I wasn’t sure if he was even listening, but in a game a week later, the boy who was the starting quarterback was being criticized by the coaches for his performance in the first half. In the locker room at halftime, the boy broke down. He didn’t even want to play the second half.
My son later told me: “I didn’t really want to come into the game. He’s my close friend, and I care about him. But then, I also care about the team and doing the best I can do.”
So he talked with his friend and coaches about creating a situation where his friend’s strengths—speed, power, and size—could be complemented by his own strengths—agility and passing ability. He did this because he cared so much about his friend as a person, and wanted to build him.
We all need to base our identity, security, and confidence on something other than our performance, position, or public opinion. If we share a common vision and mission, we can build our identity on the transcendent purpose that unites us, as well as on correct principles. We need both purpose and principles, vision and values. If our mission statement is only about principles, we may be good, but good for what? And if we have vision without principles or values, we may rise to the top, but we will take many people down with us when the inevitable crash comes.
Albert E. Gray spent his life trying to find what he called the common denominator of success. And finally, he came to this: “The successful person has the habit of doing things failures don’t like to do. They don’t like doing them either, necessarily, but their dislike is subordinated by the strength of their purpose.”
Every leader and entrepreneur needs to have an inspiring vision and transcendent purpose—and not to get hung up on their perceptions or their methods, but to value differences as people meet together to come up with a way of doing things.
Recently, when I left a board meeting in our own company, Covey Leadership Center, I realized the thing that unites us is a common purpose. They all expressed their opinions, and there was strong disagreement on methods proposed to accomplish the aims. But I detected no negative energy in that meeting.
As we come to a transcending purpose, common vision, and shared mission in our relationships, then we can afford to have many differences, and they’ll become strengths. We actually want them, because if we don’t have them, then we’ll always be limited by incomplete data and partial perspective. You’ll only have your view, your history, your value system—and this will be the lens through which you see everything in your corporation or marriage.
The total quality movement taught us to get involvement, listen to our people, listen to our customers, and set up partnerships. All those processes basically involve diversity, appreciating differences.
Fruits of Positive Synergy
The wonderful fruits of synergy include improved products, services, and relationships. You see that the whole is greater than the sum of the parts. You have true creative cooperation that produces things that no one could ever have achieved before. You give a small group a heroic goal that looks totally impossible from every point of view, and have them go to work on it, and they’ll come up with new ways of thinking about it.
Another benefit of synergy is that it bonds people. Any time you and I have a creative experience, where we produce something together that was not there before, that memory is bonding.
Have you ever had a creative experience with your kids? What impact did that have on your relationship? When I have my one-on-one “dates” with my kids, I have an open agenda. They write the agenda, and we do something that is unique and fun; in fact, my daughter Colleen has several journals full of her daddy-daughter experiences.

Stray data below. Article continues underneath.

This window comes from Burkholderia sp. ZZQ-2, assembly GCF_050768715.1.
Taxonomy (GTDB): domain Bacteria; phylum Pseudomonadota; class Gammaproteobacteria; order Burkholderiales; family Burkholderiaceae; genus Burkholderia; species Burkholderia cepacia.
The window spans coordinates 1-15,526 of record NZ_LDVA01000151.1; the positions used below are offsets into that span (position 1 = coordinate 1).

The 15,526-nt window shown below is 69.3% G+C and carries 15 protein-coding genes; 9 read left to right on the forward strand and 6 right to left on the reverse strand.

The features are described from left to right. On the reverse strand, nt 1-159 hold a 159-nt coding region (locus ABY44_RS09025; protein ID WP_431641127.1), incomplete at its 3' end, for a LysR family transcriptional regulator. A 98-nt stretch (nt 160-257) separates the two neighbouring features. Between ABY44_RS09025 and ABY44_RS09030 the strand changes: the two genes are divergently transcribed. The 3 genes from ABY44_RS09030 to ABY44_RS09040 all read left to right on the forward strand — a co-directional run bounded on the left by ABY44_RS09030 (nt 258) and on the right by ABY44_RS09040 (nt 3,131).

Another great benefit of synergy is that it builds the immune system in the culture. We become immune to problems or differences, because the culture already has its own T cells and white cells. It knows it can fight divisiveness because it’s fought it and won before.
A Final Caution
A wise father once counseled his son about seeking a marriage partner, “You want as many similarities as you can find, because there will be enough differences anyway.” There is some truth to that. I see companies going out of their way to seek differences, to champion the diversity cause, but then have a real problem with divisiveness because they don’t have the basic commonalities.
The most important commonalities deal with your philosophy, your purpose, your value system, and your perception—not with race, religion, gender, or nationality. For instance, if you and your spouse didn’t have the same basic purpose with your kids, the different ways you approach child-rearing issues could tear your marriage apart. Even with a common vision and mission, you’ll still have your struggles communicating on those issues, but eventually—if you’re both focused on the higher value—you’ll come up with a third alternative, or else one will say, “Well, it’s not that important to me; let’s do it your way.”
Many companies struggle as they adopt diversity programs because the leaders, while self-aware enough to know that they need to be more diverse, make careless hiring and promotion decisions. If you go for diversity for the sake of diversity, you may get tokenism, or worse—a total bombshell where people aren’t prepared for key assignments. That which we desire most earnestly, we believe most easily. And if we desire diversity so earnestly that we grab it whenever and wherever we find it, we’ll have more divisiveness than synergy.
My point here is that there are elastic limits to diversity. There needs to be real commonality on core issues, not just difference for difference’s sake. There must be commonality on purpose and values—and hopefully those values are based on principles. The ultimate source of security comes from integrity toward these higher purposes and principles.Written by: Dr. Stephen R. Covey – is an internationally respected leadership authority, family expert, teacher, organizational consultant, and co-chairman of Franklin Covey Co. He is also the author of several acclaimed books, including The 7 Habits of Highly Effective People.